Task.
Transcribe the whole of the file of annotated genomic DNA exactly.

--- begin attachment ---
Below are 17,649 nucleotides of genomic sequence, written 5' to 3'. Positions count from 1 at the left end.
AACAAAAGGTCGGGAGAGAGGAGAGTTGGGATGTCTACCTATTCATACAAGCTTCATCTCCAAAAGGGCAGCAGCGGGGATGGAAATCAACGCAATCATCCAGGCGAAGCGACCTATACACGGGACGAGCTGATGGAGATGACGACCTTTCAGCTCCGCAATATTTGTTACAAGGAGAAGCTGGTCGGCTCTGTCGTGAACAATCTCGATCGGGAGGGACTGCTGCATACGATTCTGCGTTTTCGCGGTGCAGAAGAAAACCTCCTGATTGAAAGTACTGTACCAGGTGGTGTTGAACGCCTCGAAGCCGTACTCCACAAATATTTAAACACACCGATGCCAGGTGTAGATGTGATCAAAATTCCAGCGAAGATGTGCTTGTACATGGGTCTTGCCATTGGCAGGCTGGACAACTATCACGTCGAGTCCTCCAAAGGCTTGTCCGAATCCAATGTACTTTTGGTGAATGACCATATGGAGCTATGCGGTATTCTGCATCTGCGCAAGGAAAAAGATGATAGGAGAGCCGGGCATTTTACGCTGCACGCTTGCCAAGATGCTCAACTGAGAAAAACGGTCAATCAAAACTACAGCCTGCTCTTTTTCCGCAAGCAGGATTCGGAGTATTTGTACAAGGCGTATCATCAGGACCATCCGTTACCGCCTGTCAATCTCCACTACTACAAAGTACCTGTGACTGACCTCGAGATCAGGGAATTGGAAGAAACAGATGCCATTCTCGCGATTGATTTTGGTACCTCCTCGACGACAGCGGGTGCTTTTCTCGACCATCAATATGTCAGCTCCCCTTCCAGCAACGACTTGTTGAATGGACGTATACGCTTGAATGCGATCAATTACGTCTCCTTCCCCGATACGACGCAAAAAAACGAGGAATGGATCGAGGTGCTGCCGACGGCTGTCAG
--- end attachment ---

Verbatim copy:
Below are 17,649 nucleotides of genomic sequence, written 5' to 3'. Positions count from 1 at the left end.
AACAAAAGGTCGGGAGAGAGGAGAGTTGGGATGTCTACCTATTCATACAAGCTTCATCTCCAAAAGGGCAGCAGCGGGGATGGAAATCAACGCAATCATCCAGGCGAAGCGACCTATACACGGGACGAGCTGATGGAGATGACGACCTTTCAGCTCCGCAATATTTGTTACAAGGAGAAGCTGGTCGGCTCTGTCGTGAACAATCTCGATCGGGAGGGACTGCTGCATACGATTCTGCGTTTTCGCGGTGCAGAAGAAAACCTCCTGATTGAAAGTACTGTACCAGGTGGTGTTGAACGCCTCGAAGCCGTACTCCACAAATATTTAAACACACCGATGCCAGGTGTAGATGTGATCAAAATTCCAGCGAAGATGTGCTTGTACATGGGTCTTGCCATTGGCAGGCTGGACAACTATCACGTCGAGTCCTCCAAAGGCTTGTCCGAATCCAATGTACTTTTGGTGAATGACCATATGGAGCTATGCGGTATTCTGCATCTGCGCAAGGAAAAAGATGATAGGAGAGCCGGGCATTTTACGCTGCACGCTTGCCAAGATGCTCAACTGAGAAAAACGGTCAATCAAAACTACAGCCTGCTCTTTTTCCGCAAGCAGGATTCGGAGTATTTGTACAAGGCGTATCATCAGGACCATCCGTTACCGCCTGTCAATCTCCACTACTACAAAGTACCTGTGACTGACCTCGAGATCAGGGAATTGGAAGAAACAGATGCCATTCTCGCGATTGATTTTGGTACCTCCTCGACGACAGCGGGTGCTTTTCTCGACCATCAATATGTCAGCTCCCCTTCCAGCAACGACTTGTTGAATGGACGTATACGCTTGAATGCGATCAATTACGTCTCCTTCCCCGATACGACGCAAAAAAACGAGGAATGGATCGAGGTGCTGCCGACGGCTGTCAG